The next point we considered is the limit of the company’s responsibility.  An interesting example Risa De Ferrari gave was packaging – we want companies to focus in their mission statements and actions on bettering society (shared value), but should operational elements like the packaging be part of a visionary mission? We might want to see companies making their packaging as sustainable as possible, but at the same time, some companies will argue that investing resources in packaging will take attention away from their true mission. It’s also very costly, so eventually such effort might even hurt their mission by making their products less affordable.

We then turned to discussing effective behavior change strategies. There was a consensus around the table that Unilever’s Five Levers for Change seems to reflect the required ingredients of successful behavior change. The problem with many sustainable products though is that they just don’t meet these criteria – they’re not easy to acquire or are just not rewarding, for example.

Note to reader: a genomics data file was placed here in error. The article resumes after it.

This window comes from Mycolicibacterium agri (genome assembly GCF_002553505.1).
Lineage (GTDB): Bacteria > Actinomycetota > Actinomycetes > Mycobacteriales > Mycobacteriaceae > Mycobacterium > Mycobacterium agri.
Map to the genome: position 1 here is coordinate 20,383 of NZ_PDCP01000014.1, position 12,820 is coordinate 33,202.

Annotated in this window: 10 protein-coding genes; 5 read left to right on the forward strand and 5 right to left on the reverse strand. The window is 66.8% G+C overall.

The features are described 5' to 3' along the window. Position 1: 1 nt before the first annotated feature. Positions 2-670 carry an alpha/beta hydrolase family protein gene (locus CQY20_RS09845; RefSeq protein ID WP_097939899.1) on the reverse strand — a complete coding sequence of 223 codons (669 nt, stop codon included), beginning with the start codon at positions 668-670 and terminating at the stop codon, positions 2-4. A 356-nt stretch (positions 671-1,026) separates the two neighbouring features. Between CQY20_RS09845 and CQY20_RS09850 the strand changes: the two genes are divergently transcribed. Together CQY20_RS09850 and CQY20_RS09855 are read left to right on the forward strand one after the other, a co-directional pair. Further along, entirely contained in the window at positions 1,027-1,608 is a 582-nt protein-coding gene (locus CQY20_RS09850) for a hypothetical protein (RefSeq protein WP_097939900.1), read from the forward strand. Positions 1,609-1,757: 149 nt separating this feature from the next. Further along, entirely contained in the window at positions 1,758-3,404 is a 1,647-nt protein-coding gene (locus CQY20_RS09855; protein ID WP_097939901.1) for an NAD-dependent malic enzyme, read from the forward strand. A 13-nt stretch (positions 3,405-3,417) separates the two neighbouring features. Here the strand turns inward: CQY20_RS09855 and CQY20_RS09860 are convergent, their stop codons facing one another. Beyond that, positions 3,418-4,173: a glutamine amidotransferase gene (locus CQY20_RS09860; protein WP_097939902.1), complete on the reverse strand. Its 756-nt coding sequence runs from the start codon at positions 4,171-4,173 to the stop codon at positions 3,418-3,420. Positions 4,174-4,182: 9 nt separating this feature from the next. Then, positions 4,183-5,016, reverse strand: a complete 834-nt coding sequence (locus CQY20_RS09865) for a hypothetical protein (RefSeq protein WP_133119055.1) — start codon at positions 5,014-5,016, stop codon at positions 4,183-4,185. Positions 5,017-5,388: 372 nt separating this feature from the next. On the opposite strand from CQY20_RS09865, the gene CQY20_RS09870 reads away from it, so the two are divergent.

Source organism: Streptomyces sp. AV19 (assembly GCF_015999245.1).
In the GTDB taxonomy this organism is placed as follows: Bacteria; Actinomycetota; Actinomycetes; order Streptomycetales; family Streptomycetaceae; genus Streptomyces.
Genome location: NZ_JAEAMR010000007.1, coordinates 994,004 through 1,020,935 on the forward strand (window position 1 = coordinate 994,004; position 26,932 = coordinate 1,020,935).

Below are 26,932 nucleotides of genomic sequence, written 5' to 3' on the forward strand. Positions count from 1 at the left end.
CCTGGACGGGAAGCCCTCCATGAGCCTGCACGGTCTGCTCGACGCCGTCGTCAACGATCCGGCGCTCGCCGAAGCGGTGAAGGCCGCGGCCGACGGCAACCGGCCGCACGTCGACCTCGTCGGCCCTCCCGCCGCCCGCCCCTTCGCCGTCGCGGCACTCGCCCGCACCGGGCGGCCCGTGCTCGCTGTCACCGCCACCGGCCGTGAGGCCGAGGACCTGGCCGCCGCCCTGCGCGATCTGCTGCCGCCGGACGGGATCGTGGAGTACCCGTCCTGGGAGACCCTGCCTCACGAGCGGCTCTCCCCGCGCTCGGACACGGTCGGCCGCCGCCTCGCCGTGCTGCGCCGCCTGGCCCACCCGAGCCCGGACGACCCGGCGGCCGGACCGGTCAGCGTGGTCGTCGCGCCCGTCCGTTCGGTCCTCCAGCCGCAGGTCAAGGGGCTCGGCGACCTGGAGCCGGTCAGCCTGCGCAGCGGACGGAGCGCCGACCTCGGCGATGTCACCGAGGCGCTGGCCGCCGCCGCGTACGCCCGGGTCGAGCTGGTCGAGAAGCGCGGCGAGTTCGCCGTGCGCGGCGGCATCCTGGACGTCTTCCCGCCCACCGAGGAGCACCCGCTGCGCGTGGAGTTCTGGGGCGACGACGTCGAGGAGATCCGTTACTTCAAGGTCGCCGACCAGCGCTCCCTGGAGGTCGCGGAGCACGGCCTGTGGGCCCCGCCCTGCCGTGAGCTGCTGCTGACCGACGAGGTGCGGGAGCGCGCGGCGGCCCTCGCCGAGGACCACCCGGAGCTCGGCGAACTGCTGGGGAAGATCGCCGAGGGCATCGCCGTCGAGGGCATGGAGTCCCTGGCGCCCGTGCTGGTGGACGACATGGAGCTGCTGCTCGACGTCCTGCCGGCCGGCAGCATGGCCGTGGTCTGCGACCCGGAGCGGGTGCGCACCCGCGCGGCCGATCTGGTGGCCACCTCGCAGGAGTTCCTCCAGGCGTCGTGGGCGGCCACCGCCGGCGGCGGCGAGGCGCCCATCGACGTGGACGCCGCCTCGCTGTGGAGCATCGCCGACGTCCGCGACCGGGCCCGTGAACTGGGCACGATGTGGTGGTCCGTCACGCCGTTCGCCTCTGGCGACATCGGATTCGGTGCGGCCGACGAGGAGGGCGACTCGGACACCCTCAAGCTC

One important element – that wasn’t part of Unilever’s Five Levers strategy – is trust. One company that managed to establish trust in its products is TOMS with its One for One model – where a pair of shoes is donated for every pair purchased. Consumers believe in TOMS mission, it has been well-communicated and well executed. The approach has been particularly effective with Millennials, who seem to appreciate brands that deliver this sort of value (as part of what BBMG called the triple-value proposition).

Finally, we looked for examples at the starting point of this behavior change challenge. Risa De Ferrari reminded us that we live in a society that has been shaped by consumerism – the business model companies now use might not be sustainable for the long term. Joshua Wiener of MetLife asked whether we have enough sustainable alternatives to make a difference – for example, what should people that are not satisfied with the way Apple handles the issues in its supply chain do? Do they really have alternatives that are substantially better?